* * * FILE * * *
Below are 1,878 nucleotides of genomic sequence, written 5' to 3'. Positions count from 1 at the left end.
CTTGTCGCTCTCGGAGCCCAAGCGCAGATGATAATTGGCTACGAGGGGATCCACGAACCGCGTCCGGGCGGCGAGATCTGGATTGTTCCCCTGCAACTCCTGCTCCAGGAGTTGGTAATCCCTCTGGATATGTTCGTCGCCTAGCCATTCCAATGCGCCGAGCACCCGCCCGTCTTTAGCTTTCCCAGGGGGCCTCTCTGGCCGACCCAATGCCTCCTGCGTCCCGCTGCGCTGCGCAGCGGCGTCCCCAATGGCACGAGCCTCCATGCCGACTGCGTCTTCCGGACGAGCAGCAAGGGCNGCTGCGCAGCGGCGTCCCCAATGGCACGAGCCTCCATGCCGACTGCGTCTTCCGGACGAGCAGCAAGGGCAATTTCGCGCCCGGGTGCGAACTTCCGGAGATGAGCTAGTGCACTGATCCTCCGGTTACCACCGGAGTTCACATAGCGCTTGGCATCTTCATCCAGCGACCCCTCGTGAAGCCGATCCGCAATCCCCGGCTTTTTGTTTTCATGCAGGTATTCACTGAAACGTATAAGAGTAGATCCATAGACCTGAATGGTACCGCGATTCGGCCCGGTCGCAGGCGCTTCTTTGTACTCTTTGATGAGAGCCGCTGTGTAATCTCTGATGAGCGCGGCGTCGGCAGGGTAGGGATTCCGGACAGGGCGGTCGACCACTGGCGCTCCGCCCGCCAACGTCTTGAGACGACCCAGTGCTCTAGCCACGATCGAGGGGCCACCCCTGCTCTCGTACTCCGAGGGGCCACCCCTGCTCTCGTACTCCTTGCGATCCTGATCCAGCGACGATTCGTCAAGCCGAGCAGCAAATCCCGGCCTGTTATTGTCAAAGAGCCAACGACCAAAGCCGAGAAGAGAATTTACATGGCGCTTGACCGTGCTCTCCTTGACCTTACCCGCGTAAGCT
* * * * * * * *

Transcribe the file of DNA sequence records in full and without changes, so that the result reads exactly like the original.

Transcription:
Below are 1,878 nucleotides of genomic sequence, written 5' to 3'. Positions count from 1 at the left end.
CTTGTCGCTCTCGGAGCCCAAGCGCAGATGATAATTGGCTACGAGGGGATCCACGAACCGCGTCCGGGCGGCGAGATCTGGATTGTTCCCCTGCAACTCCTGCTCCAGGAGTTGGTAATCCCTCTGGATATGTTCGTCGCCTAGCCATTCCAATGCGCCGAGCACCCGCCCGTCTTTAGCTTTCCCAGGGGGCCTCTCTGGCCGACCCAATGCCTCCTGCGTCCCGCTGCGCTGCGCAGCGGCGTCCCCAATGGCACGAGCCTCCATGCCGACTGCGTCTTCCGGACGAGCAGCAAGGGCNGCTGCGCAGCGGCGTCCCCAATGGCACGAGCCTCCATGCCGACTGCGTCTTCCGGACGAGCAGCAAGGGCAATTTCGCGCCCGGGTGCGAACTTCCGGAGATGAGCTAGTGCACTGATCCTCCGGTTACCACCGGAGTTCACATAGCGCTTGGCATCTTCATCCAGCGACCCCTCGTGAAGCCGATCCGCAATCCCCGGCTTTTTGTTTTCATGCAGGTATTCACTGAAACGTATAAGAGTAGATCCATAGACCTGAATGGTACCGCGATTCGGCCCGGTCGCAGGCGCTTCTTTGTACTCTTTGATGAGAGCCGCTGTGTAATCTCTGATGAGCGCGGCGTCGGCAGGGTAGGGATTCCGGACAGGGCGGTCGACCACTGGCGCTCCGCCCGCCAACGTCTTGAGACGACCCAGTGCTCTAGCCACGATCGAGGGGCCACCCCTGCTCTCGTACTCCGAGGGGCCACCCCTGCTCTCGTACTCCTTGCGATCCTGATCCAGCGACGATTCGTCAAGCCGAGCAGCAAATCCCGGCCTGTTATTGTCAAAGAGCCAACGACCAAAGCCGAGAAGAGAATTTACATGGCGCTTGACCGTGCTCTCCTTGACCTTACCCGCGTAAGCT